Malaysia’s tigers, the epitome of power and grace, are in dire straits. It’s unthinkable that our tigers’ footprints are vanishing from Malaysian soil. Ecologists and tiger conservation groups keep sounding the alarm bell for our tigers, yet is anything being done to address the causes of the animal’s decline?
Causes of the tiger’s decline are depressingly familiar. The culprits are the same old enemies, remorseless poachers and plunderers of the tiger’s habitat. These are the same things that are killing off so many other species. The poaching of tigers is largely carried out to satisfy a demand for tiger body parts for traditional Chinese medicine, which shows no sign of waning.
There will be devastating global consequences for tigers now that China is lifting the ban on rhino horns and tiger bones for use in traditional Chinese medicine, even though they have no scientifically proven therapeutic value whatsoever. By lifting the ban, China has created a huge legal market for poached animal parts. This move could be a death sentence for both rhinos and tigers.
As a commodity, the tiger’s body is shredded with vulture-like efficiency: skin, whiskers, penis, tail, bones and claws are all parceled up for open sale in markets throughout Asia. Weak law enforcement in both tiger range countries and consumer countries makes it possible for the killing to continue unabated. Governments are failing to allocate resources towards wildlife conservation, and there is a lack of concern and effort being put towards saving Malaysia’s tigers.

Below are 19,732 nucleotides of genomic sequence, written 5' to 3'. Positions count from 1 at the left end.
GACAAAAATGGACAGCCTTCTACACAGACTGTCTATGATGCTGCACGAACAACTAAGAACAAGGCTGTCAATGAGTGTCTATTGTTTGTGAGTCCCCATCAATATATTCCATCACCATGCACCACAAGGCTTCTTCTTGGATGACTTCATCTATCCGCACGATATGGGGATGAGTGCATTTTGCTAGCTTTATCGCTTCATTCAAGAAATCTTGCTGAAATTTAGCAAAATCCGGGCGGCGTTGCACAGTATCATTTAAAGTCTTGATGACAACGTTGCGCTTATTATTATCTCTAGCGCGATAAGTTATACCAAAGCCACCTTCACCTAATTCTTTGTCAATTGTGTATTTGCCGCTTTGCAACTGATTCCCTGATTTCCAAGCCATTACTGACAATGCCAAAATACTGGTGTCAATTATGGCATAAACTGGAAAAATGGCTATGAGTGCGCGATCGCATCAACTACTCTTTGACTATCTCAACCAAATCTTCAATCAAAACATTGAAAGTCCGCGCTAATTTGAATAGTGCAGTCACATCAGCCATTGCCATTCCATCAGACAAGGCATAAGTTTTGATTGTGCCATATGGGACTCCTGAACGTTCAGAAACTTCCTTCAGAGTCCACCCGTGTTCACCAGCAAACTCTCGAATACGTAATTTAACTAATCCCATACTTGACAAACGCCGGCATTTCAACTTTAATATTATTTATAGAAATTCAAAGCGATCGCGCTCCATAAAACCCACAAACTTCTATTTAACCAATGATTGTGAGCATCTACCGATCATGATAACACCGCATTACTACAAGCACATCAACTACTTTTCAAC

In a battle between the tigers and large-scale, state-sanctioned economic interests, the animal’s fate looks desperately perilous. Whether tigers can survive the enormous pressures facing them depends partially on understanding the animals themselves. Tigers are often perceived as murderous pests rather than treasured assets, and deep resentments are harbored by many people who live in close proximity to the big cats.
Communities living near tigers need to be given the opportunity to change their perception of the animals, and incentives should be given to help fight poaching. If people could be persuaded to view tigers with pride instead of resentment or indifference, they would then become participants in the struggle to save the species.
What would it take to save the tigers? Tigers need vast areas of territory, and tiger habitats need to be intact, with no logging, mining, farming, or large numbers of grazing livestock. They need a wide diversity of prey animals and the vegetation to support them. All this takes is political will, at both a national and local level.
Friends of the Earth Malaysia (FOEM) is not exactly optimistic about the tiger’s fate. The tiger has often been portrayed as a lost cause. If we cannot save our tigers, what can we save?
Featured image: A Malayan tiger held at a Berlin Zoo. Image credit Tambako the Jaguar, CC BY-SA 3.0.